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10

There is not an official API for this set or the other Powered Up sets currently. The community has reverse engineered the Bluetooth API and has created some tools to interact directly with Powered Up and Boost hubs. Here is one example: https://github.com/nathankellenicki/node-poweredup That tool supports basically every device using the Powered Up ...


9

The bulk of the space inside the Powered Up hub is consumed by the housing for the 6 AAA batteries. A small portion of the top of the hub contains the main printed circuit board. Here's how it looks removed from the hub: And here's another shot showing the back: The main chip is very similar to the one used in Boost. It uses an STM32F030 from ST ...


8

Let's take a look. The first step to disassembling the motor is removing the small Philips screw on the bottom: Now there are a pair of gray tabs in the back white section that we need to release. I found it easiest to cut them down with a knife. Once those are free, the white section slides backwards away from the motor. Try to do this gently, as there are ...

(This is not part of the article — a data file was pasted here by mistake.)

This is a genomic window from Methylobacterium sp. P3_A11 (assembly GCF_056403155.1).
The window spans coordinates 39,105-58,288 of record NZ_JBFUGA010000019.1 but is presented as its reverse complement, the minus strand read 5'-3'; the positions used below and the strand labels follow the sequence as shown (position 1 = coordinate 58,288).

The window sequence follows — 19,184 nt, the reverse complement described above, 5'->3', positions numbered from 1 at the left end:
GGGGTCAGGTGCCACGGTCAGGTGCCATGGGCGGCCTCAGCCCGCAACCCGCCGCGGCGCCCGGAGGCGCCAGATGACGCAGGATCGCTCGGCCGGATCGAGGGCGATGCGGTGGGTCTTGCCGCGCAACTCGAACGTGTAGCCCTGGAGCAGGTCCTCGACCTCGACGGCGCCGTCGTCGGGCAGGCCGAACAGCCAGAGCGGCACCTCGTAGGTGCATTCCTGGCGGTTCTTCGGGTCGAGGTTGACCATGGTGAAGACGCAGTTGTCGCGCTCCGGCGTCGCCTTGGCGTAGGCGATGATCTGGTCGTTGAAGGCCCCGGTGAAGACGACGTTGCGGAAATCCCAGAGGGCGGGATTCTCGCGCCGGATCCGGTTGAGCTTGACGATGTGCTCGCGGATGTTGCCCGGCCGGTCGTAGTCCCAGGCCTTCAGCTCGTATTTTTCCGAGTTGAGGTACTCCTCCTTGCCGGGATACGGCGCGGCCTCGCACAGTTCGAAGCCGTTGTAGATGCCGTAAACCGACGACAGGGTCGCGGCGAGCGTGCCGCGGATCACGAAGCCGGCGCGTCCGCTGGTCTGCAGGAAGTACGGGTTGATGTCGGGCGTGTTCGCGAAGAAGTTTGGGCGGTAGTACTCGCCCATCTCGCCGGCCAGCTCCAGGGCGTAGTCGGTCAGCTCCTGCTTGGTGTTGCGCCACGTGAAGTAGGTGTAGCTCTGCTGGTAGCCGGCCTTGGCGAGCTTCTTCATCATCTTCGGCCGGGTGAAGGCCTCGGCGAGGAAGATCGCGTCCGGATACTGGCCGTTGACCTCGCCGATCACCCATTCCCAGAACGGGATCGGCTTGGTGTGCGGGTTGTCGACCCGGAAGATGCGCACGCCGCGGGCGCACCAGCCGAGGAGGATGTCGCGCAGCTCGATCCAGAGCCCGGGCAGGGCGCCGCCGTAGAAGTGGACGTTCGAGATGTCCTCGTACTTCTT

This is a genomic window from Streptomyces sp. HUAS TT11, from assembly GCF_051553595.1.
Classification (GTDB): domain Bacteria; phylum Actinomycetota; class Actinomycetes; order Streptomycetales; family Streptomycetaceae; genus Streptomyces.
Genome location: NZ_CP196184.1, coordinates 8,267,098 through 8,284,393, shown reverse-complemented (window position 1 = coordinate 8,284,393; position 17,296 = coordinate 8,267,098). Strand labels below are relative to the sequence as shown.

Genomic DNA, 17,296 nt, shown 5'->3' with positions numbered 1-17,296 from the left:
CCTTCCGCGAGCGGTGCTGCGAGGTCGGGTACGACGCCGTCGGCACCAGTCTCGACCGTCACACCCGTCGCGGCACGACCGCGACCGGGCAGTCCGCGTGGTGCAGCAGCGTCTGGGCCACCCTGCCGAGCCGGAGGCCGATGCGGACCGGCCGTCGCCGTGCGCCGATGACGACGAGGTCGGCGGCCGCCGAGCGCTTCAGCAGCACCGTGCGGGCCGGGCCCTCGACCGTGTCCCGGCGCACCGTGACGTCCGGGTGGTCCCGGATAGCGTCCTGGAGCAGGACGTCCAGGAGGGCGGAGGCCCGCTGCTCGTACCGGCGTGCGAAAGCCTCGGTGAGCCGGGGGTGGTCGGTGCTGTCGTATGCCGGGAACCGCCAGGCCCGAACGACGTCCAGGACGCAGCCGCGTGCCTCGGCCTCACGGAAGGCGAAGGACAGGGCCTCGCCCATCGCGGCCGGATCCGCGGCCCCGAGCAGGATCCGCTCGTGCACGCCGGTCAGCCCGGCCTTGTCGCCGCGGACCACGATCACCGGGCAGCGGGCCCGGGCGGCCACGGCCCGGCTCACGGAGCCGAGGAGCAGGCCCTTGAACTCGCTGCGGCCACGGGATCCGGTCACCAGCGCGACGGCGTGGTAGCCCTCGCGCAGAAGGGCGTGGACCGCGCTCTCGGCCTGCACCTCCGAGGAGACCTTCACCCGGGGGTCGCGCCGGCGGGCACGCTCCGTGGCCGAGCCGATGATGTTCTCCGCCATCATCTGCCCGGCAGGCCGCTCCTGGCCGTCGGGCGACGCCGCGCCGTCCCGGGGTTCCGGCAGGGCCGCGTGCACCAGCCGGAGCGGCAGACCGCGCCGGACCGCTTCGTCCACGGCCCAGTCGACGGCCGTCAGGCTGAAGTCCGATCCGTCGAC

7

Each train needs the following two components: Hub Train motor I'll assume you purchased a second set of these to convert your 9V train with, since you're asking how to control both trains using the same remote. The LEGO Powered Up team has provided an FAQ for Powered Up which contains instructions for how to pair multiple Powered Up Smarthubs with one ...


7

LEGO calls this communication protocol the "LEGO Wireless Protocol" (LWP). The documentation is publicly available at https://lego.github.io/lego-ble-wireless-protocol-docs/. There is also a GitHub repository that provides the source of this website at https://github.com/LEGO/lego-ble-wireless-protocol-docs. Because of this, it seems reasonable to expect ...


7

There's a node.js library that can connect to the Move Hub and control attached peripherals: https://github.com/nathankellenicki/node-poweredup This should allow you to write scripts and programs that can control the motor from your Mac.


5

As of August 2018, this is not possible. However, TLG has stated that they plan to add more compatibility to the Powered Up system, and this will likely be available as a firmware update in the future: Q. Will all different Powered Up components (Boost, WeDo, Train, etc) be able to communicate and control each other, e.g. running a Boost program ...


4